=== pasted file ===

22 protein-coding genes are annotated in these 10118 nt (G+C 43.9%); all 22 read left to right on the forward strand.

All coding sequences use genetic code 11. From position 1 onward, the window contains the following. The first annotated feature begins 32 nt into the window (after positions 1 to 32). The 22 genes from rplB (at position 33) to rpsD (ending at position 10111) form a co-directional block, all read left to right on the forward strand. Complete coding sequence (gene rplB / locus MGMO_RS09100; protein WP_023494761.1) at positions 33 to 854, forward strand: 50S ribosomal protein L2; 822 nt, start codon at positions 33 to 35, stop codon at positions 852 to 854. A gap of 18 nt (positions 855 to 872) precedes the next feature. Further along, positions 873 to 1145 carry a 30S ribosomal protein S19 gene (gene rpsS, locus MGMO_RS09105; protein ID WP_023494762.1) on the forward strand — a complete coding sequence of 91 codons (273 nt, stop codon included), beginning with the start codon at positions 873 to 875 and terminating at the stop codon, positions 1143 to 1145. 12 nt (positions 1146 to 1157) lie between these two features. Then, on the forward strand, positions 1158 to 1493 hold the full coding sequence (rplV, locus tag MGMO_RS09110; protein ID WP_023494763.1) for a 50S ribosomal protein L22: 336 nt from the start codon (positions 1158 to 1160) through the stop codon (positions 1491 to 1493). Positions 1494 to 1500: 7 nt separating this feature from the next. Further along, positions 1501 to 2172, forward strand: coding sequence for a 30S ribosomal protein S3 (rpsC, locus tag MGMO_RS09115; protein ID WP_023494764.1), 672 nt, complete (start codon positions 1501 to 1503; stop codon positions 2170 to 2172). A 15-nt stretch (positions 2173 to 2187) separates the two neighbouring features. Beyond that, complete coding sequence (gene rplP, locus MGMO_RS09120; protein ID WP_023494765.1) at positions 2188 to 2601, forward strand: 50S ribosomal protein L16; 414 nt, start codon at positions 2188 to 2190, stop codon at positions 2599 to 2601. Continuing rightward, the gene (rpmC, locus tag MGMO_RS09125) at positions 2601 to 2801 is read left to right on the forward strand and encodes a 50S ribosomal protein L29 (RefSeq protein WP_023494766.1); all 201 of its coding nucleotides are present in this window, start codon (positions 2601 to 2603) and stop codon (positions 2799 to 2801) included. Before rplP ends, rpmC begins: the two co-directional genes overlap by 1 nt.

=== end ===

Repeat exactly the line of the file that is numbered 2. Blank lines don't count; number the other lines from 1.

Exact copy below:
All coding sequences use genetic code 11. From position 1 onward, the window contains the following. The first annotated feature begins 32 nt into the window (after positions 1 to 32). The 22 genes from rplB (at position 33) to rpsD (ending at position 10111) form a co-directional block, all read left to right on the forward strand. Complete coding sequence (gene rplB / locus MGMO_RS09100; protein WP_023494761.1) at positions 33 to 854, forward strand: 50S ribosomal protein L2; 822 nt, start codon at positions 33 to 35, stop codon at positions 852 to 854. A gap of 18 nt (positions 855 to 872) precedes the next feature. Further along, positions 873 to 1145 carry a 30S ribosomal protein S19 gene (gene rpsS, locus MGMO_RS09105; protein ID WP_023494762.1) on the forward strand — a complete coding sequence of 91 codons (273 nt, stop codon included), beginning with the start codon at positions 873 to 875 and terminating at the stop codon, positions 1143 to 1145. 12 nt (positions 1146 to 1157) lie between these two features. Then, on the forward strand, positions 1158 to 1493 hold the full coding sequence (rplV, locus tag MGMO_RS09110; protein ID WP_023494763.1) for a 50S ribosomal protein L22: 336 nt from the start codon (positions 1158 to 1160) through the stop codon (positions 1491 to 1493). Positions 1494 to 1500: 7 nt separating this feature from the next. Further along, positions 1501 to 2172, forward strand: coding sequence for a 30S ribosomal protein S3 (rpsC, locus tag MGMO_RS09115; protein ID WP_023494764.1), 672 nt, complete (start codon positions 1501 to 1503; stop codon positions 2170 to 2172). A 15-nt stretch (positions 2173 to 2187) separates the two neighbouring features. Beyond that, complete coding sequence (gene rplP, locus MGMO_RS09120; protein ID WP_023494765.1) at positions 2188 to 2601, forward strand: 50S ribosomal protein L16; 414 nt, start codon at positions 2188 to 2190, stop codon at positions 2599 to 2601. Continuing rightward, the gene (rpmC, locus tag MGMO_RS09125) at positions 2601 to 2801 is read left to right on the forward strand and encodes a 50S ribosomal protein L29 (RefSeq protein WP_023494766.1); all 201 of its coding nucleotides are present in this window, start codon (positions 2601 to 2603) and stop codon (positions 2799 to 2801) included. Before rplP ends, rpmC begins: the two co-directional genes overlap by 1 nt.